Performing artists are now banking on the political truce between President Uhuru Kenyatta and ODM leader Raila Odinga to eliminate exploitative industry brokers.
They said their story is that of tears that ends with big names and empty pockets.
The artists met Mr Odinga on Tuesday at the Murang'a home of business magnate SK Macharia and presented a memorandum they want to be adopted before the end of Mr Kenyatta's second term.
Their spokesman James Kamau, whose stage name is Sir James, said they want a one-on-one meeting with the two handshake principals to articulate their case.
"We want to have a meeting and have every point we have presented in the memorandum well explained. We are in a do-or-die moment in this industry and the only hope is on you two," he told Mr Odinga.
The artists said they want the Collective Management Organisations that collect rates for their copyrights from users to be placed in their direct control, and maintained that they have individuals among them to competently run their affairs. They also want the Kenya Copyright Board disbanded.
“They use Sh80 to collect Sh100. We end up having royalty payouts that are 80 percent low. Last year, the highest-rated artist received Sh2,050 and the lowest-ranked got Sh700. And mind you, that is an annual rate," Mr Kamau said.
Another area they want addressed is access to government tenders, with Murang'a Governor Mwangi wa Iria cited as the case study.
“Wa Iria has grouped his county musicians and helped them to be classified as contractors. He has only invoked the available legal window in public procurement to benefit his local artists. We want this to be national," Mr Kamau said.
Mr Odinga promised to work with the President to explore all opportunities that will turn artists into “respected talent investments”.
The former prime minister said legal reforms will be rolled out to dictate how copyright is handled, at what rate and what the gain for its creator will be.
He said the law will spell out how artists’ managers and event organisers will carry out their business.
Mr Odinga said the relationship between musicians and politicians during the political season will also be structured.
“We should have the morals of those engagements well spelt out. We should know the rates and the benchmarks to guide the dos and don’ts…we should not use musicians and their talents to divide the country along any line,” he said.
Talented Musicians and Composers Sacco chairman Epha Maina said Mr Kenyatta should not leave office without initiating far-reaching legal reforms that will cut off “thieves and conmen” from the industry.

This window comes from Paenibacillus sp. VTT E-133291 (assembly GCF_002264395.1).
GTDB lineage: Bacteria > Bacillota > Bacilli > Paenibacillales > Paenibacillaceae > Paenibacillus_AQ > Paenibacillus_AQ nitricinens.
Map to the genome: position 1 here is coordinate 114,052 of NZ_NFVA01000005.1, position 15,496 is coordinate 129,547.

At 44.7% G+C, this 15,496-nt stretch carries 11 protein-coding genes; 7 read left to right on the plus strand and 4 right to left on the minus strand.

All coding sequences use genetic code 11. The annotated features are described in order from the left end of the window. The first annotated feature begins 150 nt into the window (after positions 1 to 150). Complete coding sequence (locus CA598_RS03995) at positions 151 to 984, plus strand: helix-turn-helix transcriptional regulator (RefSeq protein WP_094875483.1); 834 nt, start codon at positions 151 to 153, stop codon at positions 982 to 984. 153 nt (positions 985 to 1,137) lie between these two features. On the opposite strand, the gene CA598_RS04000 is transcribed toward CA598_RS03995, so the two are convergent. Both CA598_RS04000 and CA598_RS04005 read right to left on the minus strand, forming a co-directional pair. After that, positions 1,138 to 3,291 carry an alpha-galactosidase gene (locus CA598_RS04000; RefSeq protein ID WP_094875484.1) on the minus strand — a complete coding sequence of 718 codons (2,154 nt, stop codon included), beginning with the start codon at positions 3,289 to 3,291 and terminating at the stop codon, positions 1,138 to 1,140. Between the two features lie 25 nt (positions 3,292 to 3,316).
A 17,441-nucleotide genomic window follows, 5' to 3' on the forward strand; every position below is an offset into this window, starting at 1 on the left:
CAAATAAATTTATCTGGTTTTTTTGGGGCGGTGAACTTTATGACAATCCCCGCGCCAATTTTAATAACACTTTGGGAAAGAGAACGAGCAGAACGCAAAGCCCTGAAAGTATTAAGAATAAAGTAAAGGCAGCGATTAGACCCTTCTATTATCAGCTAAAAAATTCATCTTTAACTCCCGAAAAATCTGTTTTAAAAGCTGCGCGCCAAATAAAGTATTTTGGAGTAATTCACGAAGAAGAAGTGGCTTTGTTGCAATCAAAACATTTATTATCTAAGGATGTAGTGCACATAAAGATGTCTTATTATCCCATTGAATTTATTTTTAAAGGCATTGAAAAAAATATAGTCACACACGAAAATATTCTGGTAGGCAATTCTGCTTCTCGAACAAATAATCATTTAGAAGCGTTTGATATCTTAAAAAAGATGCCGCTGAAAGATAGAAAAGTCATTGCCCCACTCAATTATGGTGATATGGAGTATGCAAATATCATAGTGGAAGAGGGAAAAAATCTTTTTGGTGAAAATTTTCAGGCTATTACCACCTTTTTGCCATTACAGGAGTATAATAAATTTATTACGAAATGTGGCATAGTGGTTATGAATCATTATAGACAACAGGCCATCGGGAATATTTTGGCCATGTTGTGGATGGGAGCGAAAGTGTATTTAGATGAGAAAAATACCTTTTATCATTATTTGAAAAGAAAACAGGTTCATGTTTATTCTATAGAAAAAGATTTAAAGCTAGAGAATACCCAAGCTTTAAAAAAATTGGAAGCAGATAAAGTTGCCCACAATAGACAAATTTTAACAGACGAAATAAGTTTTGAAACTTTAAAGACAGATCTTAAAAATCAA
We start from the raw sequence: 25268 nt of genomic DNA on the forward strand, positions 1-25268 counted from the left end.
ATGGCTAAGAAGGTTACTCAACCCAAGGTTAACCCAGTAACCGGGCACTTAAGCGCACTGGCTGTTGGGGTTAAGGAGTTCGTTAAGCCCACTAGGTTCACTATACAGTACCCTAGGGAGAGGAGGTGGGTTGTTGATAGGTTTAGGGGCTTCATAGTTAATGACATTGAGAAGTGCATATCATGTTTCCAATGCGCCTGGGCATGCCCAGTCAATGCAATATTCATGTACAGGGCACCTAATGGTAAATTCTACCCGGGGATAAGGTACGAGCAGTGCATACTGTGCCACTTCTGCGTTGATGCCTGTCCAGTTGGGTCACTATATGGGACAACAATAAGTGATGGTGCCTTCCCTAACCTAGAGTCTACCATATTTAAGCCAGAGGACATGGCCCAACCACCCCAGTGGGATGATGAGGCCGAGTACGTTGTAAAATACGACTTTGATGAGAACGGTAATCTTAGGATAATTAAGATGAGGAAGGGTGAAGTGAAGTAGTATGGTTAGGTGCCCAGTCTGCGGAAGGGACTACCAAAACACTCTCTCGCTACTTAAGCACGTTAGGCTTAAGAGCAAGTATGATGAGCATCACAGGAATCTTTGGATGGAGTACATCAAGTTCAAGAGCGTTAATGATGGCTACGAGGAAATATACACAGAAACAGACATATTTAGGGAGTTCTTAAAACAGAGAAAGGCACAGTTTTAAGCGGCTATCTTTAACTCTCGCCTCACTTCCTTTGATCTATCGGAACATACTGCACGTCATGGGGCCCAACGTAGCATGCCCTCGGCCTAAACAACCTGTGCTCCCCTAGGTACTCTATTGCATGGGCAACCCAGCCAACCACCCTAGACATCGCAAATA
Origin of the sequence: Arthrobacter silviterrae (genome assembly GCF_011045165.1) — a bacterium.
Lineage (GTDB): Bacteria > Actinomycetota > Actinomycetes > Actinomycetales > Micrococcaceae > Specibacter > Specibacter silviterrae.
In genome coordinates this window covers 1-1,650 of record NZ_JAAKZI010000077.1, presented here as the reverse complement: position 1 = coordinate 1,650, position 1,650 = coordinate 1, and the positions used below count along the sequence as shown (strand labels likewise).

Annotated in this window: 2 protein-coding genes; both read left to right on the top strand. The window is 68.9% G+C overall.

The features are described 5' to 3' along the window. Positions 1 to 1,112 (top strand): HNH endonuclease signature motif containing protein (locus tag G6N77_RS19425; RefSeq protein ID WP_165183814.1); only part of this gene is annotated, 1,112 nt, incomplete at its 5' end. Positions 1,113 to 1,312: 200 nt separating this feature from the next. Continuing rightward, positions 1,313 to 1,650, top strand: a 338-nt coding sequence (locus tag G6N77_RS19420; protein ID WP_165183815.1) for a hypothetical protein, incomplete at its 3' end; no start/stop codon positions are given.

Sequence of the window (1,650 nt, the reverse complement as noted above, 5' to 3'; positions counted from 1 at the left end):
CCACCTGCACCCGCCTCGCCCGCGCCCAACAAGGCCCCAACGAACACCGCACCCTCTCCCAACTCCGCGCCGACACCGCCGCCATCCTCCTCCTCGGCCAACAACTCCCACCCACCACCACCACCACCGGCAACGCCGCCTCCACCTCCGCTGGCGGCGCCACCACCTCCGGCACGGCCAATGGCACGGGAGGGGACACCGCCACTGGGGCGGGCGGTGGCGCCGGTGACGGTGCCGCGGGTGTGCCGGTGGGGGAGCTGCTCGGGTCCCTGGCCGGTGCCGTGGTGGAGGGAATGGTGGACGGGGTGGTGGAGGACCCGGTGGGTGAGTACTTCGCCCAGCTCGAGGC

“We have had good declarations from the President that the Information Communication and Technology ministry will track for us online consumption and block all accounts created to pirate our copyright,” he said.
“He has suggested that all licences in the media and entertainment sectors be renewed only once they have paid up for our copyright use.”
Mr Maina said those are the ideas that should be legislated, thanking Mr Macharia for being one of the major stakeholders in the media industry who has supported the drive.
Devolution CS Eugene Wamalwa said all county governments have arts and culture departments and all will be called to a conference to come up with a uniform formula to uplift artists.
“We should have every county rolling out talent-nurturing centres and put in place recording studios. We should come up with programmes to empower our talents to make wise wealth management decisions once the money starts to trickle in,” he said.
Kisii Governor James Ongwae decried rampant cases of artists who are undone by attaining a breakthrough in the industry and becoming celebrities.
“Many walk the path of rags to riches and back to rags owing to very unwise decisions especially on the lifestyle front,” he said.
Mr Odinga promised that by the end of 2022, local artists will have noted a major difference.
“Once I sit down with the President and roll out the motions to deliver this industry to where it deserves, there will be no turning back,” he said.
“We have our foot soldiers in all assemblies and we have our policy implementers at our beck and call. This is a promise.”